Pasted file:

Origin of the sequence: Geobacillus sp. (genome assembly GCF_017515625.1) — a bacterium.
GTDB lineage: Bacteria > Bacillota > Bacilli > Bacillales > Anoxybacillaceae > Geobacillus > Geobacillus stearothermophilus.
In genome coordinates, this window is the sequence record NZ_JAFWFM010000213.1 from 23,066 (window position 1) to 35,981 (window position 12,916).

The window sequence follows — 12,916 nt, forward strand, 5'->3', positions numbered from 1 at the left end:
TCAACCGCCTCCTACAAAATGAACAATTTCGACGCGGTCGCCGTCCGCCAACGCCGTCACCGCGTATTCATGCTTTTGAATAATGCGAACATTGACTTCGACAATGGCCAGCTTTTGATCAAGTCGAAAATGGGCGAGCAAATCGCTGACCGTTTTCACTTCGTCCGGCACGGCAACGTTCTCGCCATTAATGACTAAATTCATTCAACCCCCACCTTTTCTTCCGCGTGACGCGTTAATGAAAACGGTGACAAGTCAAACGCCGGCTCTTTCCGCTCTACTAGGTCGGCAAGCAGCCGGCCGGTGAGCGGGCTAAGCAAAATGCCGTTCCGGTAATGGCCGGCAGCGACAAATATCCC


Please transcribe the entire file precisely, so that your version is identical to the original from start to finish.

Origin of the sequence: Geobacillus sp. (genome assembly GCF_017515625.1) — a bacterium.
GTDB lineage: Bacteria > Bacillota > Bacilli > Bacillales > Anoxybacillaceae > Geobacillus > Geobacillus stearothermophilus.
In genome coordinates, this window is the sequence record NZ_JAFWFM010000213.1 from 23,066 (window position 1) to 35,981 (window position 12,916).

The window sequence follows — 12,916 nt, forward strand, 5'->3', positions numbered from 1 at the left end:
TCAACCGCCTCCTACAAAATGAACAATTTCGACGCGGTCGCCGTCCGCCAACGCCGTCACCGCGTATTCATGCTTTTGAATAATGCGAACATTGACTTCGACAATGGCCAGCTTTTGATCAAGTCGAAAATGGGCGAGCAAATCGCTGACCGTTTTCACTTCGTCCGGCACGGCAACGTTCTCGCCATTAATGACTAAATTCATTCAACCCCCACCTTTTCTTCCGCGTGACGCGTTAATGAAAACGGTGACAAGTCAAACGCCGGCTCTTTCCGCTCTACTAGGTCGGCAAGCAGCCGGCCGGTGAGCGGGCTAAGCAAAATGCCGTTCCGGTAATGGCCGGCAGCGACAAATATCCC